The panel on the Galaxy S5 packs 432 PPI on the 5.1 inch display making multimedia viewing a pure pleasure. The text on the device was crisp clear and there was no check board pattern or yellow hues on the white web pages of the device. The touchscreen, needless to say is extremely responsive on the device and we had no problems registering multiple touch inputs.
Software (read Touchwiz) is still a major hinderance here
Touchwiz has come a long way in this one year between the Galaxy S4 and S5, however, it remains the weak link in the solidly built team of the Samsung Galaxy S5. Samsung has done plenty of optimizations, and inclusion of KitKat 4.4 helps, from the S4 on the S5, in fact we were pretty surprised the the device came with only Samsung and Google apps out of the box with no third party bloat. While Touchwiz is a lot smoother, it remains the same colourful and cartoonish experience that just irks you. Take the Settings drawer for instance, Samsung has changed the square icons here for a more rounded ones.
There are a total of 61 such rounded icons in settings, yes we actually sat and counted it, which is just way too much. The Settings menu in a way is never ending and confuses the bejesus out of you. You have the option of moving to a tab layout but that does not make things any easier.
The Quick Settings menu in the notification bar accessed by clicking the box like icon, when you pull the bar down, is a junkyard. Pretty much every single setting you need on the device is right here except a shortcut to go directly to the main settings. You can edit this quick settings menu and take some of the controls that you will never use out to reduce the clutter.
There is a magazine section in the new Touchwiz version which can be accessed by swiping towards the right from the first home screen. The magazine section is essentially a collaboration of feeds of various genres from Flipboard. You can add in your favourite social networks too, but it just feels too cluttered on a smallish S5 display as compared to the Note Pro 12.2 display where we dug the feature.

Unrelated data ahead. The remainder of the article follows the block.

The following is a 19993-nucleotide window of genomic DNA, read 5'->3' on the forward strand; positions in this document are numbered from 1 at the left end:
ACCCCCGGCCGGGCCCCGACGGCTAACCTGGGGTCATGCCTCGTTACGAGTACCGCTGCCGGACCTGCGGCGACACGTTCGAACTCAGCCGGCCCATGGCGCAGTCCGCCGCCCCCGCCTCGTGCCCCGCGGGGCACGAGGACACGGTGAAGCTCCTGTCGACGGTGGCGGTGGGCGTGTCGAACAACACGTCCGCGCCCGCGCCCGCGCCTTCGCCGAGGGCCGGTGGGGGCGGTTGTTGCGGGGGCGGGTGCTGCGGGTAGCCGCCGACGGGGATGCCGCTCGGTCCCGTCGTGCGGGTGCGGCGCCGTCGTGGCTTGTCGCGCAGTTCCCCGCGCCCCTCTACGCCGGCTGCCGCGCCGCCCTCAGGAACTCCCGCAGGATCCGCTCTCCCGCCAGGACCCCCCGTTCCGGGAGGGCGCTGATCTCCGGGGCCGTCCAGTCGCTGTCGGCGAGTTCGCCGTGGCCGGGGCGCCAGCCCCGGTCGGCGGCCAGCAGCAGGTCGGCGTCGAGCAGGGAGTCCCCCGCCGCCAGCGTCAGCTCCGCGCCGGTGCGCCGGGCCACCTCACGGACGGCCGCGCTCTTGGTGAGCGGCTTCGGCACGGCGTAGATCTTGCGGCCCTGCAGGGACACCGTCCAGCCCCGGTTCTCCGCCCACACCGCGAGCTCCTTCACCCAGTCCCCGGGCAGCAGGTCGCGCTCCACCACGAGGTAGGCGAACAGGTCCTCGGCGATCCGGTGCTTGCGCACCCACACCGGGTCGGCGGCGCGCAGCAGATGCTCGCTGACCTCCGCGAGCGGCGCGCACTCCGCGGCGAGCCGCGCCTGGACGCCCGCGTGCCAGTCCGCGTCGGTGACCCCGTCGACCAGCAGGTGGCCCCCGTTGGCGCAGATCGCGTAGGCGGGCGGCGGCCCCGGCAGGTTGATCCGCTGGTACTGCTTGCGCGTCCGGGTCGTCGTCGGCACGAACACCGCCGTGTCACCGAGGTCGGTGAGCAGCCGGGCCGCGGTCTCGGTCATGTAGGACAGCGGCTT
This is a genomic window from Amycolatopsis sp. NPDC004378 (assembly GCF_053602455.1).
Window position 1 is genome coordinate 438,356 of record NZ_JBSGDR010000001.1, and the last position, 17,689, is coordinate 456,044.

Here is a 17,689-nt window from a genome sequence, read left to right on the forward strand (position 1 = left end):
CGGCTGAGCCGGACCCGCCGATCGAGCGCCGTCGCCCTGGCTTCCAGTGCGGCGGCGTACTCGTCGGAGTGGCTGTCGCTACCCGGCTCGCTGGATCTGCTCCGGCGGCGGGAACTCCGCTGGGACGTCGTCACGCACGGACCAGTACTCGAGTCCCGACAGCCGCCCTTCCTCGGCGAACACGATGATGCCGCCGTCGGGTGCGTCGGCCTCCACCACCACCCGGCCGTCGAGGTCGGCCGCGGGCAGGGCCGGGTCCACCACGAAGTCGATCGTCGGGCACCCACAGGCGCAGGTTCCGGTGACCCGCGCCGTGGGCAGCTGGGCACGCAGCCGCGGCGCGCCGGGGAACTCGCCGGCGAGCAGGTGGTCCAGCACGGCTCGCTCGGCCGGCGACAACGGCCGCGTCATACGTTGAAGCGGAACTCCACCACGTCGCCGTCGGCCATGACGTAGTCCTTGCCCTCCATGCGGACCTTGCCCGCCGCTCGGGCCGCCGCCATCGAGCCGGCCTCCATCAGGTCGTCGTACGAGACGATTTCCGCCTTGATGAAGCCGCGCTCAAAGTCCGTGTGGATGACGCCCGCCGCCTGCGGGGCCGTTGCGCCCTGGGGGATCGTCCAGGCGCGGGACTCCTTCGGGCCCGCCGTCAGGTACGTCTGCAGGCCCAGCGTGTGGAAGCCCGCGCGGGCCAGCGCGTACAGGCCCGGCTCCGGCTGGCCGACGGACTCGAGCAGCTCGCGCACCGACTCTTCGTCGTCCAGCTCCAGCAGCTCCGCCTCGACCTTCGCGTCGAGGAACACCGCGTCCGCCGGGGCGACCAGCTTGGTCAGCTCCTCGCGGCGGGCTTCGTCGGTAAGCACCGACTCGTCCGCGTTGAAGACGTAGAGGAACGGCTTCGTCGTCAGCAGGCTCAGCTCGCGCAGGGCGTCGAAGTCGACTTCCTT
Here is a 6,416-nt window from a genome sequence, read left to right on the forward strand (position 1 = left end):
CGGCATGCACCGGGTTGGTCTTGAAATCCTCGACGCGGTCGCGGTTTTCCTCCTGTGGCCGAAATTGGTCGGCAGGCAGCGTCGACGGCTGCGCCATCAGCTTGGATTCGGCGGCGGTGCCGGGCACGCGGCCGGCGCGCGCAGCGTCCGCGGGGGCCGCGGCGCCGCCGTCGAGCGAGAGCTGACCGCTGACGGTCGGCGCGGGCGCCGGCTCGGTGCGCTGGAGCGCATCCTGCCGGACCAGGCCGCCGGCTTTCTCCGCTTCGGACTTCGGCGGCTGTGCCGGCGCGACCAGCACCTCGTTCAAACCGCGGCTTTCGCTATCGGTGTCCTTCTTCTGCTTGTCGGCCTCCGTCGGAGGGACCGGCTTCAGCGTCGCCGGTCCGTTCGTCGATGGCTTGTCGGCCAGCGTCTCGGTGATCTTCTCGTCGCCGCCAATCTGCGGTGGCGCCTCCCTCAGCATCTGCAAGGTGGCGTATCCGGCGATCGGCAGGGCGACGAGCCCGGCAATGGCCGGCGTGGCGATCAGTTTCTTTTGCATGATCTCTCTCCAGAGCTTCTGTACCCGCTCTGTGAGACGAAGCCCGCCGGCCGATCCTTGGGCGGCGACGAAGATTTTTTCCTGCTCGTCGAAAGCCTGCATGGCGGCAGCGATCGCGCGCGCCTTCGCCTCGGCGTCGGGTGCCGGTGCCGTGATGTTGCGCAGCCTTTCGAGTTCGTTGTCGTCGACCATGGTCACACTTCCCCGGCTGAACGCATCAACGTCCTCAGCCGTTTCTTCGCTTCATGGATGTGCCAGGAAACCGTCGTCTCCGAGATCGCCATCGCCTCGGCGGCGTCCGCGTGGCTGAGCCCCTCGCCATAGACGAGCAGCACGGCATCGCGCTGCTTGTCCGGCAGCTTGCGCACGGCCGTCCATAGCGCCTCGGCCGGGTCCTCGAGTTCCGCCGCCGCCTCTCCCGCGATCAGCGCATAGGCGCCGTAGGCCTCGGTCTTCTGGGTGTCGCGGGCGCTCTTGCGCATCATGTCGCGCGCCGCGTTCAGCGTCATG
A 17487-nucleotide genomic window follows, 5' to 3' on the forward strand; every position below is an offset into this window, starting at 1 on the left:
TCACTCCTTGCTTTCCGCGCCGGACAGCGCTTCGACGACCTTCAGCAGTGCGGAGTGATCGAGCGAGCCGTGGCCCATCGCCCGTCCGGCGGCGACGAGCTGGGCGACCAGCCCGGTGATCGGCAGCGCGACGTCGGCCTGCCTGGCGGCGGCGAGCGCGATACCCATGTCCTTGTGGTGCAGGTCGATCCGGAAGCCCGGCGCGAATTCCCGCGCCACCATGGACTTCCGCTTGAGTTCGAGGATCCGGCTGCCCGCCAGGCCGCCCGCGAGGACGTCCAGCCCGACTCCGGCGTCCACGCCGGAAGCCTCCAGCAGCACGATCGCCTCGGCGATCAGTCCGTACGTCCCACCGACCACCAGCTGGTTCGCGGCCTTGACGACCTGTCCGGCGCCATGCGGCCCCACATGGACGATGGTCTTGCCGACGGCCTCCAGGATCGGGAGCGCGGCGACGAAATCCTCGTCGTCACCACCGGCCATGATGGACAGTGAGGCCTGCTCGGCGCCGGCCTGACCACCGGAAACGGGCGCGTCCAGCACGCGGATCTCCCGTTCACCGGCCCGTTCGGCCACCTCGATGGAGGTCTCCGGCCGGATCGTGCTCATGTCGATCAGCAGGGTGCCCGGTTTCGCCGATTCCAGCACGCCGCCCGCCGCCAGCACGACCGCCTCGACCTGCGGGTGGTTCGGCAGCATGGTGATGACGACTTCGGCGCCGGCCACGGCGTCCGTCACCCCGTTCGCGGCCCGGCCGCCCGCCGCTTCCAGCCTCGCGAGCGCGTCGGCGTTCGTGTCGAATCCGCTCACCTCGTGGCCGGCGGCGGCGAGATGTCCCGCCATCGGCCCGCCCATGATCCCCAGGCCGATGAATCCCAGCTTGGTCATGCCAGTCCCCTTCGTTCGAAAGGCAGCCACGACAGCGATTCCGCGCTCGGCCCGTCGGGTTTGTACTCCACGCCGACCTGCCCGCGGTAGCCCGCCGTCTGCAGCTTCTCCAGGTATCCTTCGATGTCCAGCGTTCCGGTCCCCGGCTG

The keyboard on the device is a typical Samsung one with numeric keys on top of the QWERTY keypad. It was not the best typing experience and the keyboard has a lot of empty space between keys that could have been used, we went back to using swiftkey in a jiffy!
Although we did have features like Smart Stay and Smart Pause activated, they were just as useful as on the other Galaxy devices, meaning they pretty much never worked. Air view was a useful add on, and we liked how it was implemented in Gallery as it lets you quickly preview the images in a folder by just hovering your finger on top. Once again though, this worked only at handful of places such as Phone dialer to preview your speed dial contacts, default video player for video preview and S-Planner for quick preview of your to do’s. Multi Window feature worked well on the device once you have it enabled in the settings. Few applications support the feature as of now, but you can easily chat on Hangouts while watching Youtube Videos on the pretty screen of the Galaxy S5.
We had a huge gripe with the lock screen on the Galaxy S5. We had disabled the fingerprint sensor after using it for five minutes and had gone back to using the good old pattern lock. However, when the device is locked, the elements on the lock screen are absolutely non functional. You cannot even fire the camera up directly from the lock screen unless you enter the pattern making quick photography a no go. Notifications such as weather and steps that show up cannot be interacted with either, as nothing happens when you click on them, making the lock screen pretty much useless when locked.
The Samsung Galaxy S5 has included a multi tasking capacitive key unlike the Menu key on the previous Galaxy S flagships. You can quickly access all your apps that are open by clicking this. In the window itself, you have the option of closing all the apps as well as opening the Window showing the status of Active Applications. With all the apps closed, the phone was using 1.34 GB of RAM out of 1.82 GB available which was disappointing. To obviously mask this, the device has some very aggressive RAM management and quickly shuts the apps in the memory if you have not used it for more than 10 to 15 minutes, meaning you have to wait for the application to fire up from the scratch even if it is alive in the multi tasking window.
You get a total of 11.57 GB of storage space in the internal memory of the 16 GB unit as 4.43 GB is taken up by the system files. The S5 does have a slot for Micro SD expansion.